Privacy Commissioner John Edwards criticises new MSD policy

Author
Newstalk ZB Staff,
Publish Date
Thu, 6 Apr 2017, 8:15AM
Social Development Minister Anne Tolley (Photo / NZME)

Privacy Commissioner John Edwards criticises new MSD policy

Author
Newstalk ZB Staff,
Publish Date
Thu, 6 Apr 2017, 8:15AM

UPDATED 10.31am Privacy Commissioner John Edwards says the Ministry of Social Development's policy that requires social service providers to disclose client information goes too far.

Under the policy, providers will have to give the client information to the ministry when they apply for funding.

Mr Edwards said in a report released on Thursday the requirement was "excessive and inconsistent with privacy principles".

Listen above as Privacy Commissioner John Edwards speaks with Mike Hosking.

He said today there was a risk that the new funding arrangement between the MSD and non-government organisations (NGO) could deter some people who were in need of support.

"Not only could that put those people further at risk, and increases pressure on the NGOs, the ultimate result could be that those individuals become 'invisible' to Government and policy-makers," he said.

The new MSD contracts investigated by Edwards would make the provision of personal, detailed client data a condition of Government funding. Community groups cannot opt out of the arrangement.

The policy will be introduced in July, but Opposition parties now say it should be scrapped. It could apply to up to 4300 contracts linked to Work and Income, Family and Community Services and the Youth Development and Vulnerable Children ministries.

Edwards said no NGO received state funding "as of right", and it was important that Government took steps to ensure any programme it funded was effective. This required good data, he said.

 

He identified three main privacy risks: Individuals could choose not to seek help at all; to provide incorrect information to preserve their privacy; or NGOs could give people access to MSD services without providing their personal information, meaning they became "invisible" to the Government.

Edwards was also critical of MSD, saying it failed to clearly explain to NGOs what their data would be used for, who it would be disclosed to and how it could be used in future.

It had also put the policy in place "prematurely" without proper consideration of the privacy risks.

A possible alternative proposed by Edwards was to allow Statistics New Zealand to receive the information from NGOs, and that agency could provide anonymised analysis to the ministry.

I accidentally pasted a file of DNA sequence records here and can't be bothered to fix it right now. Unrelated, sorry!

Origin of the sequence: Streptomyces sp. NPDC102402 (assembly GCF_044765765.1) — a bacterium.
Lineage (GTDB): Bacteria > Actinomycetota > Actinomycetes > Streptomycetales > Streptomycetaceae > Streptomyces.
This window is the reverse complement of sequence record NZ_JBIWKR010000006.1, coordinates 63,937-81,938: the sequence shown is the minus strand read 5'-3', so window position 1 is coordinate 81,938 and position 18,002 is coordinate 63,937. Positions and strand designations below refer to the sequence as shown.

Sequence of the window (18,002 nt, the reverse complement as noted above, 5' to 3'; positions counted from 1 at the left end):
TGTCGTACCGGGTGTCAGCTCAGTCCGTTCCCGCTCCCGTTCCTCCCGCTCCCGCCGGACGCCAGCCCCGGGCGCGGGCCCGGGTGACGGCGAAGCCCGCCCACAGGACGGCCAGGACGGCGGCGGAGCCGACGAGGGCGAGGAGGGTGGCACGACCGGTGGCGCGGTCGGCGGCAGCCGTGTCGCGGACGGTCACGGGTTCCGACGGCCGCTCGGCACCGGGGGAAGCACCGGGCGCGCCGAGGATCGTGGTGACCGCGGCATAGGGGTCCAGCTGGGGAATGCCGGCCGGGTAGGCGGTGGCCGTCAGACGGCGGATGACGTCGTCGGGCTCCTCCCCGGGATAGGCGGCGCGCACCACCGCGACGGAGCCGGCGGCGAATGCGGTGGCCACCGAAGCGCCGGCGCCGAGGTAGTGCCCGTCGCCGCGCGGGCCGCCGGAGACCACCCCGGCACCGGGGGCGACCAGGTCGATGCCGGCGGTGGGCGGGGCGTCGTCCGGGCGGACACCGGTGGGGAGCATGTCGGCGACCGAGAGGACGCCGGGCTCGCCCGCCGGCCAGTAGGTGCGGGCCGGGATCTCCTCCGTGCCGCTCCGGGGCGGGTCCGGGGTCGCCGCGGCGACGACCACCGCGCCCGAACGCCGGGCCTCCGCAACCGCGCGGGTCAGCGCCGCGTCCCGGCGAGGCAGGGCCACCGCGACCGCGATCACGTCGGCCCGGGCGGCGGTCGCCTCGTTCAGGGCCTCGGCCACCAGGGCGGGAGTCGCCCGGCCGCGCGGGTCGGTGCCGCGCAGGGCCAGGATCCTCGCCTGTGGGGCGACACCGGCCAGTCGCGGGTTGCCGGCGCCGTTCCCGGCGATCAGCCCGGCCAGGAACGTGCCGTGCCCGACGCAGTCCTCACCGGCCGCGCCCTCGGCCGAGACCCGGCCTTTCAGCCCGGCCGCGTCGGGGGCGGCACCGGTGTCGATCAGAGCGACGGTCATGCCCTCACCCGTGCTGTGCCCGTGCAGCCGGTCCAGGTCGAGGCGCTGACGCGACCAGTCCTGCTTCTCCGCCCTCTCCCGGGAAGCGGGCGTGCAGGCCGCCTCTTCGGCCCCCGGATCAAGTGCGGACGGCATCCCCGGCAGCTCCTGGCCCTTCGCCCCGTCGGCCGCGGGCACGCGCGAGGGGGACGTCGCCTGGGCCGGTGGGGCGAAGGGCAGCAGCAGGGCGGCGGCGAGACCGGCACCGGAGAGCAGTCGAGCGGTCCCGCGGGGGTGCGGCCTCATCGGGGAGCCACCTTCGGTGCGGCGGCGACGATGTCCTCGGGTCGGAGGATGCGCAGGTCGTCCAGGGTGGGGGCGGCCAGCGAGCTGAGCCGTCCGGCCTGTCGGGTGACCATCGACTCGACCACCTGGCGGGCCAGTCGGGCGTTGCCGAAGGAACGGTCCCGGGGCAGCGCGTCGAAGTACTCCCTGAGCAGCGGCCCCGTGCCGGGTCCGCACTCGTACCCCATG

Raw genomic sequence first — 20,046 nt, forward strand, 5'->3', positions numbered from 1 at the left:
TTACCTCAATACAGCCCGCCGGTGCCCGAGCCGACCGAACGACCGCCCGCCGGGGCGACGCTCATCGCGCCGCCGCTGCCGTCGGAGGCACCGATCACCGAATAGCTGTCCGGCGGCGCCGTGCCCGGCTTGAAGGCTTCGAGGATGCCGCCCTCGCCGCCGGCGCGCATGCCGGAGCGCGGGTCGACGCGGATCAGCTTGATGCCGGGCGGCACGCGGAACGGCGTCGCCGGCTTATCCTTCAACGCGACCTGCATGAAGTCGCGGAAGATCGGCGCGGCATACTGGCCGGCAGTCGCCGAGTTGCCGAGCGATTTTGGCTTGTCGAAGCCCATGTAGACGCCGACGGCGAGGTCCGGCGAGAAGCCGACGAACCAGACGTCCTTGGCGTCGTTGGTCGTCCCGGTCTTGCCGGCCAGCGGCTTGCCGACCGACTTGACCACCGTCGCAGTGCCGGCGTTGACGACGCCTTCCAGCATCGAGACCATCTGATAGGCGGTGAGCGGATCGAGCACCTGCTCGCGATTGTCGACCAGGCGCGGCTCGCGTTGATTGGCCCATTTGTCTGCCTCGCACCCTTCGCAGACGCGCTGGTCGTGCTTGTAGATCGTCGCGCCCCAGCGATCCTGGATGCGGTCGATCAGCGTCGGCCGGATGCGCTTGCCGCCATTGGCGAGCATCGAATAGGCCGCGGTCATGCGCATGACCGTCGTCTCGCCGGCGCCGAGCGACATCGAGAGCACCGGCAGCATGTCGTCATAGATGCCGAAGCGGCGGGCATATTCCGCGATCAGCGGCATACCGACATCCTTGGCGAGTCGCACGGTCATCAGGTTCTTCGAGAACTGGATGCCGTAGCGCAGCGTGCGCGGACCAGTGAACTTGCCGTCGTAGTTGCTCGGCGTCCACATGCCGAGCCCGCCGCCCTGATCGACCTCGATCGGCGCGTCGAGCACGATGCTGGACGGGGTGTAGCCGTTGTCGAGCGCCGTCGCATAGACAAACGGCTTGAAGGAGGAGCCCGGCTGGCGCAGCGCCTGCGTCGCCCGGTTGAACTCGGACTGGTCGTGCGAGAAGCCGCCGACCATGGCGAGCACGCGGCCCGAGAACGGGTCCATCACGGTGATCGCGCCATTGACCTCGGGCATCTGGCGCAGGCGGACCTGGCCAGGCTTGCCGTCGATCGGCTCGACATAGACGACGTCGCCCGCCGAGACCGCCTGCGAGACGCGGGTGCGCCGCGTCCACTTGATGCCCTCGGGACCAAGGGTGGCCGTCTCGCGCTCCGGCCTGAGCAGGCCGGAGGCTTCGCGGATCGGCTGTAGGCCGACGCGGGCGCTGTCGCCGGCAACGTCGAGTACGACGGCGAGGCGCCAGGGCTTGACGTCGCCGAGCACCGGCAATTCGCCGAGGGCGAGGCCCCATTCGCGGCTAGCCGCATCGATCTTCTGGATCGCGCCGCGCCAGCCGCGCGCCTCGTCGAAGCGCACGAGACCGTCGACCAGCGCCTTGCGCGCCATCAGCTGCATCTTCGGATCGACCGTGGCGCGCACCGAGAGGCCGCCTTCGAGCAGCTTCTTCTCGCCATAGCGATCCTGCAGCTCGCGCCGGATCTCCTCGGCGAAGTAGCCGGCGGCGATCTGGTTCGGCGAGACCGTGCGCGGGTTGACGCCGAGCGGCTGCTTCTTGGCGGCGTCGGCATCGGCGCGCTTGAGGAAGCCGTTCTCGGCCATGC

Social Development Minister Anne Tolley, however, said that recommendation could not be accepted.

But she also challenged Edwards' conclusions, saying they were based on assumption and that there was no proof people would choose not to seek help rather than provide their personal details to MSD.

Labour's social development spokeswoman Carmel Sepuloni said the report confirmed that people most in need - clients of Women's Refuge or Rape Crisis - could be deterred from seeking support.

The findings "throw a huge spanner in the works" of the Government's flagship social investment approach, she said. Under this approach, the Government is increasingly looking to use large, detailed datasets to decide which social services should get funding.

"The Commissioner clearly states that this current data grab could not be deemed a better use of data and could instead deter those in need from seeking support and increase long term costs," Sepuloni said.

Green Party social development spokeswoman Jan Logie said the Government needed to immediately put a stop to the MSD contracts.

"With the Privacy Commissioner and community groups like Rape Crisis and Budget Services coming out against this data intrusion, the Government must realise that it will not achieve its social objectives by overriding individuals rights to privacy."

Tolley revealed yesterday that the ministry had to shut down its new information-sharing system after a privacy breach was discovered.

She said one social services provider was able to view information in another providers' folder, though the folder did not contain any data at the time.

MSD officials have now been asked to find a solution, and Tolley promised the replacement system would be "robustly tested".

So far, 136 providers had been asked to share their information, and 10 had agreed to do so.

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